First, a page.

"Over the past thirty years, several popular relational database management systems (RDBMS) have been developed that commonly use the SQL query language to quickly extract different views of the data within the database."
SQL DBMSs are not true and fully relational implementations, which means that they do not yield anywhere near the many practical benefits that relational technology can confer. Unfortunately, this incomplete and flawed distortion of the relational model is its only implementation by the industry, which is why most practitioners erroneously think that SQL DBMS are RDBMSs.
"Before the data stored in an RDBMS [read: SQL DBMS] can be used in an object-oriented program, data in the tables must be mapped to the objects that use the data. If the objects use complex combinations of the data in the database, this mapping can cause otherwise efficient programs to stall. In an attempt to overcome this "impedance mismatch," several OODBMS's have been developed over the last decade. Data in these OODBMS's are stored within predefined objects. When an object-oriented recalls data from the database, it merely passes a reference to a particular object ID and the object is loaded, ready-to-use, directly into memory."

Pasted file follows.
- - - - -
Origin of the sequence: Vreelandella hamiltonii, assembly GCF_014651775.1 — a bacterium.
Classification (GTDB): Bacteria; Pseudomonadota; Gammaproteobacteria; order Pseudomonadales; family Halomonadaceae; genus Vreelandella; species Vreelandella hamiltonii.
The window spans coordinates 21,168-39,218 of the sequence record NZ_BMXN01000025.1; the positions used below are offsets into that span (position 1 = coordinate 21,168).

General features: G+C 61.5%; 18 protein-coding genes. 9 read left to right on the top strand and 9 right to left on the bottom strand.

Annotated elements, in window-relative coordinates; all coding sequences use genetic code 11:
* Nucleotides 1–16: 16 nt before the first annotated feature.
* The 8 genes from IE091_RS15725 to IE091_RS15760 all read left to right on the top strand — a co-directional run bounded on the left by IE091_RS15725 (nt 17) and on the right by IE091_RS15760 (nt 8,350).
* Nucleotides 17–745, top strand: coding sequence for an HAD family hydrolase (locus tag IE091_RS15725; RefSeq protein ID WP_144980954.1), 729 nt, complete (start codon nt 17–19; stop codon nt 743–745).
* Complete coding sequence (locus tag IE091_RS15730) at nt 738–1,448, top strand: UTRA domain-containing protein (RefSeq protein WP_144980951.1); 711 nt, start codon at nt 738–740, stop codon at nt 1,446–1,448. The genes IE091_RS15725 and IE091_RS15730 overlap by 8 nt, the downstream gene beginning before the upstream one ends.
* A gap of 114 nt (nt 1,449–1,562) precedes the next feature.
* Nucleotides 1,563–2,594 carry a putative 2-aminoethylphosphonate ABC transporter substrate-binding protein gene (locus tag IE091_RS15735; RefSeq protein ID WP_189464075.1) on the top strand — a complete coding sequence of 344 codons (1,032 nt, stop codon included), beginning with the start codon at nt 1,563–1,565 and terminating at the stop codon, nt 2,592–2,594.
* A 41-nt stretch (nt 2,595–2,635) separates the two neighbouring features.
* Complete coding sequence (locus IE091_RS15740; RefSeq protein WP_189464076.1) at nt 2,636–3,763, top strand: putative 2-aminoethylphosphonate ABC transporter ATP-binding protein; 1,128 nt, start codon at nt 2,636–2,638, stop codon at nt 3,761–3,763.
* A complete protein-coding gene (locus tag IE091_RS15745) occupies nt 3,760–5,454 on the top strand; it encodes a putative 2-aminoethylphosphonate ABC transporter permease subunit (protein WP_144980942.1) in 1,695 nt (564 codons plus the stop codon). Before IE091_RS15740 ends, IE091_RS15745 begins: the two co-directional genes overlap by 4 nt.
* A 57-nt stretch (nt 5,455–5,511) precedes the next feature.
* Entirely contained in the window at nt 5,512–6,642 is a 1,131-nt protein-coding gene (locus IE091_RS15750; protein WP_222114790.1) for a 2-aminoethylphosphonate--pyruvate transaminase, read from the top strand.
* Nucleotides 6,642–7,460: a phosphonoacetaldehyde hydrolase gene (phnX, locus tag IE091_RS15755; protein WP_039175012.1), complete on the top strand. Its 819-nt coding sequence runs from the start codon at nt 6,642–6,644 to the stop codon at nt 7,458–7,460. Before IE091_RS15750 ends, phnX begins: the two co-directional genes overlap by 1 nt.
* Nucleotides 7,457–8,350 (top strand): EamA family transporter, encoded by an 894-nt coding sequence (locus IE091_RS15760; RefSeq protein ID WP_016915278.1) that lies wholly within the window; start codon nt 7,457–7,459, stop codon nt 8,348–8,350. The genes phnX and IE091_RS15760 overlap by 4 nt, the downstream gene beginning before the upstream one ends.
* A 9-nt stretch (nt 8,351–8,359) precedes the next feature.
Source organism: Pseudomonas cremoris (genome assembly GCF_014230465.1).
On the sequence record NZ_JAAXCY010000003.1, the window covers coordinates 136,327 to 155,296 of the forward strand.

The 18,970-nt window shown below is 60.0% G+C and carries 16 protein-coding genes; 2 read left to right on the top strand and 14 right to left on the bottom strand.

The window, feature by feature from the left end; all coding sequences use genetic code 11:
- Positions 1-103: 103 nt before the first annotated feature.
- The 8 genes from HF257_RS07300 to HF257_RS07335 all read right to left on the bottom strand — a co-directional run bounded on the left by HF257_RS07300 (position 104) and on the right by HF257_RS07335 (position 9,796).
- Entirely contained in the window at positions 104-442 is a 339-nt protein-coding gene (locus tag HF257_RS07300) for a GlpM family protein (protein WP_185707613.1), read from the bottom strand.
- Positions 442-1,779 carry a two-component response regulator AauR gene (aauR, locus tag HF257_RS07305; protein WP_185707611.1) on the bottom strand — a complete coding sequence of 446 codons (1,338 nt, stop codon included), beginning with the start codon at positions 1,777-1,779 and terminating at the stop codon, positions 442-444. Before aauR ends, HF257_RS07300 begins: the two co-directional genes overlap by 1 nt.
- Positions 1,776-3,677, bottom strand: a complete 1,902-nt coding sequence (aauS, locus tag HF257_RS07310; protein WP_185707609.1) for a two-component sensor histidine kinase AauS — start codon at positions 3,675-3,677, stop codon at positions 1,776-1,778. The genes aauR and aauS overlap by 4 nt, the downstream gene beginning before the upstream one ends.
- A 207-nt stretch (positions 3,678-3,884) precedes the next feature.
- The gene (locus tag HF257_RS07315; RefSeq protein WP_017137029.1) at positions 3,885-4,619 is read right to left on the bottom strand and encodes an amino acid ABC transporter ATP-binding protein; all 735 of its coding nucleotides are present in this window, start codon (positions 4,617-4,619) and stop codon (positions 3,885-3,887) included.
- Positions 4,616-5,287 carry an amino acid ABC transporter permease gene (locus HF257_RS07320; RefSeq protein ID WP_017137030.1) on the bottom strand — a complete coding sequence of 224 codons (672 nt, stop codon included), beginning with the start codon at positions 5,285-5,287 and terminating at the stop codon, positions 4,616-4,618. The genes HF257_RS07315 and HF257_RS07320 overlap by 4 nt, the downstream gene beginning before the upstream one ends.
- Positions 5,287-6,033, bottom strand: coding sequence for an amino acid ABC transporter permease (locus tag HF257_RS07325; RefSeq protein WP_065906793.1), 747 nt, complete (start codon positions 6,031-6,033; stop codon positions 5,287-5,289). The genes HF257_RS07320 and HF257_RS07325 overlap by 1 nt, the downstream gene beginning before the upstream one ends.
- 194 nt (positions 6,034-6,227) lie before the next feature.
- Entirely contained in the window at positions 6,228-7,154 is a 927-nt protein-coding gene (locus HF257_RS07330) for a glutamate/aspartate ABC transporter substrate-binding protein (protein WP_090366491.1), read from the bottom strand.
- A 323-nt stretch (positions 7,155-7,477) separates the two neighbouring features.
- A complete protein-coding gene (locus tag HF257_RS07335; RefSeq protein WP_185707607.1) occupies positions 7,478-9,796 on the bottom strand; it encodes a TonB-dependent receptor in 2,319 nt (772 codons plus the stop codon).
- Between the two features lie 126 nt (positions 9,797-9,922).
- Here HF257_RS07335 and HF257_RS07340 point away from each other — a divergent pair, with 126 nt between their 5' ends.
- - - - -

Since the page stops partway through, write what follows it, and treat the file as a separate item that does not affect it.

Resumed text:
This paragraph reveals the common lack of understanding of fundamentals, complete with confusion of the logical (model) and physical (implementation) levels -- see the normalization articles in this series). Having been invented as a set of "good programming" guidelines, object-orientation lacks a data model in the sense in which the relational model is one. Not only is the so-called "object model" not a data model, but it seems that no two OO proponents agree on what an object is, or provide a clear and precise definition for one. And that is predictable, given lack of a theoretical foundation and the fact that OO was not intended for data management in the first place. This is one of the reasons why OO cannot be extended to database management. Thus, OODBMSs that store data in "predefined objects" are not only non-relational DBMS's but, in fact, are really "application-specific DBMS-building kits" so to speak, somewhat of a contradiction in terms -- see Chapter 1 "Careful What You Wish For: Data Types and Complexity" in my Practical issues in database management.
Note: "Object-model" is usually used to refer to a conceptual model of a specific enterprise, not a data model; for the confusion of three types of model see "Something to call one's own" forthcoming at Database Debunkings.